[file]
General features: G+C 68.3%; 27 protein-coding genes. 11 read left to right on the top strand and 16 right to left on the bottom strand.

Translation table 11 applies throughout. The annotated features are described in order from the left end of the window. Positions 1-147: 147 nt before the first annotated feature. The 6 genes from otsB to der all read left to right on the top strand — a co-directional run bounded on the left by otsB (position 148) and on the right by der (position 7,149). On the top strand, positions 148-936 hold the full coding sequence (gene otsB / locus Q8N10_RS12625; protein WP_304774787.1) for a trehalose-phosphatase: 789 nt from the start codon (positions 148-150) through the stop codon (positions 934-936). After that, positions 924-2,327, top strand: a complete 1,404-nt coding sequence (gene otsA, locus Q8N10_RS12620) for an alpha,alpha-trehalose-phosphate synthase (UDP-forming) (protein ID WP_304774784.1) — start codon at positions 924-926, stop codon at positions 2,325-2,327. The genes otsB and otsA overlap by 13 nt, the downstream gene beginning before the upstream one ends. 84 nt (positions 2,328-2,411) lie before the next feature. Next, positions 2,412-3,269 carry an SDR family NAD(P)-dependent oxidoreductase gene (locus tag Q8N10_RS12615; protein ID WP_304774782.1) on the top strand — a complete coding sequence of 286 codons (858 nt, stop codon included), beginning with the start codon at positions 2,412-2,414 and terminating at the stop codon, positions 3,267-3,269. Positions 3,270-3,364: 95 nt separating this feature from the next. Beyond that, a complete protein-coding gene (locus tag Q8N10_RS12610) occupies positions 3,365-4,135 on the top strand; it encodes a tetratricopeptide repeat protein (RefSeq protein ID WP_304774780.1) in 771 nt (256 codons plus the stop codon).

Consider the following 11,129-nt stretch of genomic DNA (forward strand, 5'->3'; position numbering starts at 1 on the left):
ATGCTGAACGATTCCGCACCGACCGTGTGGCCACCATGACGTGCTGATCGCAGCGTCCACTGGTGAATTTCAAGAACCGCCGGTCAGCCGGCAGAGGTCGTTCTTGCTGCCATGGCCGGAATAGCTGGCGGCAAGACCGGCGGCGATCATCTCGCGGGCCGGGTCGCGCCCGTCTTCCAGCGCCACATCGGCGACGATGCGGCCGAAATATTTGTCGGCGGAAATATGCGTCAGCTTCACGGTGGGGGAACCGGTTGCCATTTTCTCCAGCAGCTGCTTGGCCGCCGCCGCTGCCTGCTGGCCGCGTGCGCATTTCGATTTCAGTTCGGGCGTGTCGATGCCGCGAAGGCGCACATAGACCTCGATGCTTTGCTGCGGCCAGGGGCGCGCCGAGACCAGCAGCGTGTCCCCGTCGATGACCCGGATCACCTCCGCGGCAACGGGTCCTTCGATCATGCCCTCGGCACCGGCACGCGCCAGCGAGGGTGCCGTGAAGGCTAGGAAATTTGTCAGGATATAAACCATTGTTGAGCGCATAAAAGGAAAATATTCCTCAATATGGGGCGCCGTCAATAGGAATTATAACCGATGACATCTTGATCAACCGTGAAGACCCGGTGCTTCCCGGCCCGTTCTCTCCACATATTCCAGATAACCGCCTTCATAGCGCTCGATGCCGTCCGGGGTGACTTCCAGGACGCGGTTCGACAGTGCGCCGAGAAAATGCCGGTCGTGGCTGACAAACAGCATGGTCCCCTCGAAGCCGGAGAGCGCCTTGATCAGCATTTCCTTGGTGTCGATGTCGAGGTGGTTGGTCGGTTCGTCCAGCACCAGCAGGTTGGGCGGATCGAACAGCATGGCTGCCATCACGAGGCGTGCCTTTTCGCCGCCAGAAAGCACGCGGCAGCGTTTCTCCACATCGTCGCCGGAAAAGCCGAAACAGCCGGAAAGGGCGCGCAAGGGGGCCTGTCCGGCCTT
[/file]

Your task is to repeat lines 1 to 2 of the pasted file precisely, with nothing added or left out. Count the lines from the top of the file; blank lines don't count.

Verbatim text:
General features: G+C 68.3%; 27 protein-coding genes. 11 read left to right on the top strand and 16 right to left on the bottom strand.

Translation table 11 applies throughout. The annotated features are described in order from the left end of the window. Positions 1-147: 147 nt before the first annotated feature. The 6 genes from otsB to der all read left to right on the top strand — a co-directional run bounded on the left by otsB (position 148) and on the right by der (position 7,149). On the top strand, positions 148-936 hold the full coding sequence (gene otsB / locus Q8N10_RS12625; protein WP_304774787.1) for a trehalose-phosphatase: 789 nt from the start codon (positions 148-150) through the stop codon (positions 934-936). After that, positions 924-2,327, top strand: a complete 1,404-nt coding sequence (gene otsA, locus Q8N10_RS12620) for an alpha,alpha-trehalose-phosphate synthase (UDP-forming) (protein ID WP_304774784.1) — start codon at positions 924-926, stop codon at positions 2,325-2,327. The genes otsB and otsA overlap by 13 nt, the downstream gene beginning before the upstream one ends. 84 nt (positions 2,328-2,411) lie before the next feature. Next, positions 2,412-3,269 carry an SDR family NAD(P)-dependent oxidoreductase gene (locus tag Q8N10_RS12615; protein ID WP_304774782.1) on the top strand — a complete coding sequence of 286 codons (858 nt, stop codon included), beginning with the start codon at positions 2,412-2,414 and terminating at the stop codon, positions 3,267-3,269. Positions 3,270-3,364: 95 nt separating this feature from the next. Beyond that, a complete protein-coding gene (locus tag Q8N10_RS12610) occupies positions 3,365-4,135 on the top strand; it encodes a tetratricopeptide repeat protein (RefSeq protein ID WP_304774780.1) in 771 nt (256 codons plus the stop codon).